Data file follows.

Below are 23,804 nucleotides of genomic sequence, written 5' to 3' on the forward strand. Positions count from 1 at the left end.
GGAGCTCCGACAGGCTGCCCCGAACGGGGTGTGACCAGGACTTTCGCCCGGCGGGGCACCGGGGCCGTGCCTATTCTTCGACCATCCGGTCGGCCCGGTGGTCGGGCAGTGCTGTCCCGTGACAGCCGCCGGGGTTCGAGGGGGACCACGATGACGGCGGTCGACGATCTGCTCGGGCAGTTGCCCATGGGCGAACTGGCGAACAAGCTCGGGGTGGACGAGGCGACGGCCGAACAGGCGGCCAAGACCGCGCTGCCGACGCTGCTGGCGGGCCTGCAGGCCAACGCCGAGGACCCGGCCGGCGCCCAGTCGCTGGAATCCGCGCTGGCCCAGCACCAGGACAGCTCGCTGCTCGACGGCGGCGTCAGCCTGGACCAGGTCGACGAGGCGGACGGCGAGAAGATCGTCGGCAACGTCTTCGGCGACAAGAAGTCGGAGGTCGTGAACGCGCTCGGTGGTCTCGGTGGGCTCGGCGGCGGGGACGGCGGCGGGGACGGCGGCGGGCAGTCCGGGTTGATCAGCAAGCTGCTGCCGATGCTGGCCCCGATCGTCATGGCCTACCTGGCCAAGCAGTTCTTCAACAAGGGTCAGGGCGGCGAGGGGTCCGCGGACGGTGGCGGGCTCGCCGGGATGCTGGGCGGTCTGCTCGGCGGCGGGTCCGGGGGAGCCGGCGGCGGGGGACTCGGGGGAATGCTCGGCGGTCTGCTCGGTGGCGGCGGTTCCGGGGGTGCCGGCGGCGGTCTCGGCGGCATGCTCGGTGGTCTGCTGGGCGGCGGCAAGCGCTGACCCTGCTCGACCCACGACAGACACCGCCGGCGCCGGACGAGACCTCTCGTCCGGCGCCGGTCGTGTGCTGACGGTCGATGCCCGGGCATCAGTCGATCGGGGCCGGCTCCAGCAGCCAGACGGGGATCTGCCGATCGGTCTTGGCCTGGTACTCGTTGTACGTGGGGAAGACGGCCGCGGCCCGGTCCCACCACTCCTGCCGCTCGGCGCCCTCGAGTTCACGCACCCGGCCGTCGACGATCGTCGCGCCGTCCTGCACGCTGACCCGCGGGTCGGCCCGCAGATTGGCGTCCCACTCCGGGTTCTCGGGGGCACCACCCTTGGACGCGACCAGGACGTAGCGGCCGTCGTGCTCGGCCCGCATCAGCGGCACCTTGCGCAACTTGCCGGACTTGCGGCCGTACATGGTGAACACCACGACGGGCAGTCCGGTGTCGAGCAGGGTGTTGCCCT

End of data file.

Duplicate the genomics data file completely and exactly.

Below are 23,804 nucleotides of genomic sequence, written 5' to 3' on the forward strand. Positions count from 1 at the left end.
GGAGCTCCGACAGGCTGCCCCGAACGGGGTGTGACCAGGACTTTCGCCCGGCGGGGCACCGGGGCCGTGCCTATTCTTCGACCATCCGGTCGGCCCGGTGGTCGGGCAGTGCTGTCCCGTGACAGCCGCCGGGGTTCGAGGGGGACCACGATGACGGCGGTCGACGATCTGCTCGGGCAGTTGCCCATGGGCGAACTGGCGAACAAGCTCGGGGTGGACGAGGCGACGGCCGAACAGGCGGCCAAGACCGCGCTGCCGACGCTGCTGGCGGGCCTGCAGGCCAACGCCGAGGACCCGGCCGGCGCCCAGTCGCTGGAATCCGCGCTGGCCCAGCACCAGGACAGCTCGCTGCTCGACGGCGGCGTCAGCCTGGACCAGGTCGACGAGGCGGACGGCGAGAAGATCGTCGGCAACGTCTTCGGCGACAAGAAGTCGGAGGTCGTGAACGCGCTCGGTGGTCTCGGTGGGCTCGGCGGCGGGGACGGCGGCGGGGACGGCGGCGGGCAGTCCGGGTTGATCAGCAAGCTGCTGCCGATGCTGGCCCCGATCGTCATGGCCTACCTGGCCAAGCAGTTCTTCAACAAGGGTCAGGGCGGCGAGGGGTCCGCGGACGGTGGCGGGCTCGCCGGGATGCTGGGCGGTCTGCTCGGCGGCGGGTCCGGGGGAGCCGGCGGCGGGGGACTCGGGGGAATGCTCGGCGGTCTGCTCGGTGGCGGCGGTTCCGGGGGTGCCGGCGGCGGTCTCGGCGGCATGCTCGGTGGTCTGCTGGGCGGCGGCAAGCGCTGACCCTGCTCGACCCACGACAGACACCGCCGGCGCCGGACGAGACCTCTCGTCCGGCGCCGGTCGTGTGCTGACGGTCGATGCCCGGGCATCAGTCGATCGGGGCCGGCTCCAGCAGCCAGACGGGGATCTGCCGATCGGTCTTGGCCTGGTACTCGTTGTACGTGGGGAAGACGGCCGCGGCCCGGTCCCACCACTCCTGCCGCTCGGCGCCCTCGAGTTCACGCACCCGGCCGTCGACGATCGTCGCGCCGTCCTGCACGCTGACCCGCGGGTCGGCCCGCAGATTGGCGTCCCACTCCGGGTTCTCGGGGGCACCACCCTTGGACGCGACCAGGACGTAGCGGCCGTCGTGCTCGGCCCGCATCAGCGGCACCTTGCGCAACTTGCCGGACTTGCGGCCGTACATGGTGAACACCACGACGGGCAGTCCGGTGTCGAGCAGGGTGTTGCCCT